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Aging Clinical and Experimental Research

, Volume 23, Issue 1, pp 60–66 | Cite as

Mild cognitive impairment, degenerative and vascular dementia as predictors of intra-hospital, short- and long-term mortality in the oldest old

  • Dina ZekryEmail author
  • François R. Herrmann
  • Christophe E. Graf
  • Sandra Giannelli
  • Jean-Pierre Michel
  • Gabriel Gold
  • Karl-Heinz Krause
Original Article

Abstract

Background and aims: The relative weight of various etiologies of dementia and mild cognitive impairment (MCI) as predictors of intra-hospital, short- and long-term mortality in very old acutely ill patients suffering from multiple comorbid conditions remains unclear. We investigated intra-hospital, 1- and 5-year mortality risk associated with dementia and its various etiologies in a very old population after discharge from acute care. Methods: Prospective cohort study of 444 patients (mean age 85 years; 74% female) discharged from the acute geriatric unit of Geneva University Hospital. On admission, each subject underwent standardized evaluation of cognitive and comorbid conditions. Patients were followed yearly by the same team. Predictive variables were age, sex, cognitive diagnosis, dementia etiology and severity. Survival during hospitalization, at 1- and 5-year follow-ups was the outcome of interest evaluated with Cox proportional hazard models. Results: Two hundred and six patients were cognitively normal, 48 had MCI, and 190 had dementia: of these, there were 75 cases of Alzheimer’s disease (AD), 20 of vascular dementia (VaD), 82 of mixed dementia (MD) and 13 of other types of dementia. The groups compared were statistically similar in age, sex, education level and comorbidity score. After 5 years of follow-up, 60% of the patients had died. Regarding intra-hospital mortality, none of the predictive variables was associated with mortality. MCI, AD and MD were not predictive of short- or long-term mortality. Features significantly associated with reduced survival at 1 and 5 years were being older, male, and having vascular or severe dementia. When all the variables were added in the multiple model, the dementia effect completely disappeared. Conclusions: Dementia (all etiologies) is not predictive of mortality. The observed VaD effect is probably linked to cardiovascular risk comorbidities: hypertension, stroke and hyperlipidemia.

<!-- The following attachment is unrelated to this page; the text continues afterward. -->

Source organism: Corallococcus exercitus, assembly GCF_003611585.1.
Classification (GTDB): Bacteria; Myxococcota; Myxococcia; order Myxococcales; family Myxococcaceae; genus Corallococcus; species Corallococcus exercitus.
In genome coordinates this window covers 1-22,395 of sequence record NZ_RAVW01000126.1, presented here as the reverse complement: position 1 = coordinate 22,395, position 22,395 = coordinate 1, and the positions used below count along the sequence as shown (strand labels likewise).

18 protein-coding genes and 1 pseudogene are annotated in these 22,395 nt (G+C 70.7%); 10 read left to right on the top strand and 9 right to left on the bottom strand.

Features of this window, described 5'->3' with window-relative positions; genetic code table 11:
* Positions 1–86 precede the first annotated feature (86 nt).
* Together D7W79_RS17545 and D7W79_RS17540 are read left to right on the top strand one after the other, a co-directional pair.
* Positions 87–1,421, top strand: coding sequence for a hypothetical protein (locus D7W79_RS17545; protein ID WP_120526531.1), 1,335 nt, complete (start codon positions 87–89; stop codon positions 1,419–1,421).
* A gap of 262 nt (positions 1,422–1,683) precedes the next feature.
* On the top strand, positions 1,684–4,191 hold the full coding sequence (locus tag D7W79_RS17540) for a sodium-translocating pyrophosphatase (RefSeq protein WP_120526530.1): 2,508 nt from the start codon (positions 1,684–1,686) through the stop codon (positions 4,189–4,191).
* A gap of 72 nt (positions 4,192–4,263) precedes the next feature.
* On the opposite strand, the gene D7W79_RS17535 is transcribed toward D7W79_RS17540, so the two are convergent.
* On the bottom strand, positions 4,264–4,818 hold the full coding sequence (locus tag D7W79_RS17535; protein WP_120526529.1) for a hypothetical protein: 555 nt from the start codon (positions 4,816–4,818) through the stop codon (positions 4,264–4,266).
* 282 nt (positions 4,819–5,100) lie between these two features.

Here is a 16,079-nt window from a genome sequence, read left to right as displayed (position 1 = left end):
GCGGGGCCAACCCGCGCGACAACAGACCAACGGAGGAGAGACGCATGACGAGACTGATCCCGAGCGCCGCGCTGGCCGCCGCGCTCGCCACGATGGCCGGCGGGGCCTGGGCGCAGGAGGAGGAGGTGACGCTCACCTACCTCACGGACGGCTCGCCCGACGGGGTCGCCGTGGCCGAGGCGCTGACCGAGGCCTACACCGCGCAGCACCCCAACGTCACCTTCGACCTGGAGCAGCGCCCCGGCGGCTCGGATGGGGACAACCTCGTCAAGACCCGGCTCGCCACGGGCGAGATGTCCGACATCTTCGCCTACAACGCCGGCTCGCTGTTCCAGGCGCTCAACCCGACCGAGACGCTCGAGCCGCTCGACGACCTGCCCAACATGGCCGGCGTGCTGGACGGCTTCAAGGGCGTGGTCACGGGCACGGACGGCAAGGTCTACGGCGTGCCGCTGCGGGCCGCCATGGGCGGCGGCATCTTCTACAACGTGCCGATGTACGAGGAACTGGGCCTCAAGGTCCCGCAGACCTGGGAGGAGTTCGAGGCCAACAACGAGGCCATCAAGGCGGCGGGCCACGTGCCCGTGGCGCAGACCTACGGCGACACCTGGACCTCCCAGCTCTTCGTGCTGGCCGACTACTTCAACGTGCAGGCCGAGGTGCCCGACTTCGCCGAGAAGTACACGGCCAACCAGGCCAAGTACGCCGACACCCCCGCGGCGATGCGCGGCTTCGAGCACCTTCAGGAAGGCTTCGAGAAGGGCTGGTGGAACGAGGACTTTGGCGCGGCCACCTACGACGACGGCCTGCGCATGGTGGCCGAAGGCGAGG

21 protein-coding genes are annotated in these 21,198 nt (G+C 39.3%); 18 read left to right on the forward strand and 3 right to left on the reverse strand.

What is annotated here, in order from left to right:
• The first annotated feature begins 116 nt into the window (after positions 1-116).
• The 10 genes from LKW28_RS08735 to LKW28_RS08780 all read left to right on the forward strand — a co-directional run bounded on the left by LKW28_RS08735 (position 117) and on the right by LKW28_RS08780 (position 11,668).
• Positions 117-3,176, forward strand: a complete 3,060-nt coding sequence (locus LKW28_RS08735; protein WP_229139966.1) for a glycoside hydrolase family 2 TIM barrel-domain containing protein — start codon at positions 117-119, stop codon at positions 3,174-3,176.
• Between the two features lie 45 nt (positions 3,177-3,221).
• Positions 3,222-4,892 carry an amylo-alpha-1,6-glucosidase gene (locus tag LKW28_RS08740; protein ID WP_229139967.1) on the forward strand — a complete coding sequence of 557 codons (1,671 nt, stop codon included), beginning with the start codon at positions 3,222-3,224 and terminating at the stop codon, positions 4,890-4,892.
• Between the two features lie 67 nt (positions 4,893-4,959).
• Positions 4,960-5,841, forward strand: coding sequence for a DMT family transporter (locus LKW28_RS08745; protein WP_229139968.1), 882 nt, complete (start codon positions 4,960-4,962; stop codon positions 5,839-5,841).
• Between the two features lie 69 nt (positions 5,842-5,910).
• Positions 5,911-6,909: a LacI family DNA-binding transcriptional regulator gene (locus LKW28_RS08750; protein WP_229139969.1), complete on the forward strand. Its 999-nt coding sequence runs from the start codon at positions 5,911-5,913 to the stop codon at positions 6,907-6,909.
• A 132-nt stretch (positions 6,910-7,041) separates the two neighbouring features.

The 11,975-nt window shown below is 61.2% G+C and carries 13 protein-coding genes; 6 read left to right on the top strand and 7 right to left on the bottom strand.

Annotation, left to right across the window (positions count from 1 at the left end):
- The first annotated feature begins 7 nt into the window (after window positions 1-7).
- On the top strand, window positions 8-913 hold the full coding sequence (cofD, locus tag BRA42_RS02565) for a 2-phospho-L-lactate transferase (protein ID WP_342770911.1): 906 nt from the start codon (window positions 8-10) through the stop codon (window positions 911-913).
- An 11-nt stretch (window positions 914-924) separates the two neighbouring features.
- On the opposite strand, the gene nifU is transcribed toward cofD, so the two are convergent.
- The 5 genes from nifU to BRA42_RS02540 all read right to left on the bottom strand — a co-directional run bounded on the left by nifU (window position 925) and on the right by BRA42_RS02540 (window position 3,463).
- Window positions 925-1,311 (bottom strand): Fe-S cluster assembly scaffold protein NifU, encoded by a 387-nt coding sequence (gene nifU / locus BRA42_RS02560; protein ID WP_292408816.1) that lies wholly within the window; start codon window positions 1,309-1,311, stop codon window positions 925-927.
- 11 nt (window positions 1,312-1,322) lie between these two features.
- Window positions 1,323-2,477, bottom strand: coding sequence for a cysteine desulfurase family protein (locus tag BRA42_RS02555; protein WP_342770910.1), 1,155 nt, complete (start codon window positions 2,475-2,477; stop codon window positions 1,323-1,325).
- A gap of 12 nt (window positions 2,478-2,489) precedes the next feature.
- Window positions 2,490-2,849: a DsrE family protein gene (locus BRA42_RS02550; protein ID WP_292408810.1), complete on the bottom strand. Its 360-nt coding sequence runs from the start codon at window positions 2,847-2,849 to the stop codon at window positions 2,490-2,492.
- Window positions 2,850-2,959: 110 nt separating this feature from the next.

Key words

Aged Alzheimer’s disease dementia long term mortality short-term mortality 

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Copyright information

© Springer Internal Publishing Switzerland 2011

Authors and Affiliations

  • Dina Zekry
    • 1
    Email author
  • François R. Herrmann
    • 1
  • Christophe E. Graf
    • 1
  • Sandra Giannelli
    • 1
  • Jean-Pierre Michel
    • 1
  • Gabriel Gold
    • 1
  • Karl-Heinz Krause
    • 2
  1. 1.Rehabilitation and Geriatrics DepartmentGeneva University Hospitals and University of GenevaThônexSwitzerland
  2. 2.Pathology and Immunology DepartmentGeneva UniversityGenevaSwitzerland

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